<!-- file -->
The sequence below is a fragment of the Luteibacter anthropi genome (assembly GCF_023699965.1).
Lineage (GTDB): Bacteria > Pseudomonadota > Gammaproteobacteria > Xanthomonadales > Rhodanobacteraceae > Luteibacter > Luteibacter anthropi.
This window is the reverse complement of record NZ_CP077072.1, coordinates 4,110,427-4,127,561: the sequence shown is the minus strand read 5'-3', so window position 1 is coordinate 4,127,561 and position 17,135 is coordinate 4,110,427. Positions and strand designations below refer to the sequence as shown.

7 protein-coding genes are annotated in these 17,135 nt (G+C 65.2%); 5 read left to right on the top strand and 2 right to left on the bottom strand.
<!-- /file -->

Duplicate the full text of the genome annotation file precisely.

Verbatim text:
The sequence below is a fragment of the Luteibacter anthropi genome (assembly GCF_023699965.1).
Lineage (GTDB): Bacteria > Pseudomonadota > Gammaproteobacteria > Xanthomonadales > Rhodanobacteraceae > Luteibacter > Luteibacter anthropi.
This window is the reverse complement of record NZ_CP077072.1, coordinates 4,110,427-4,127,561: the sequence shown is the minus strand read 5'-3', so window position 1 is coordinate 4,127,561 and position 17,135 is coordinate 4,110,427. Positions and strand designations below refer to the sequence as shown.

7 protein-coding genes are annotated in these 17,135 nt (G+C 65.2%); 5 read left to right on the top strand and 2 right to left on the bottom strand.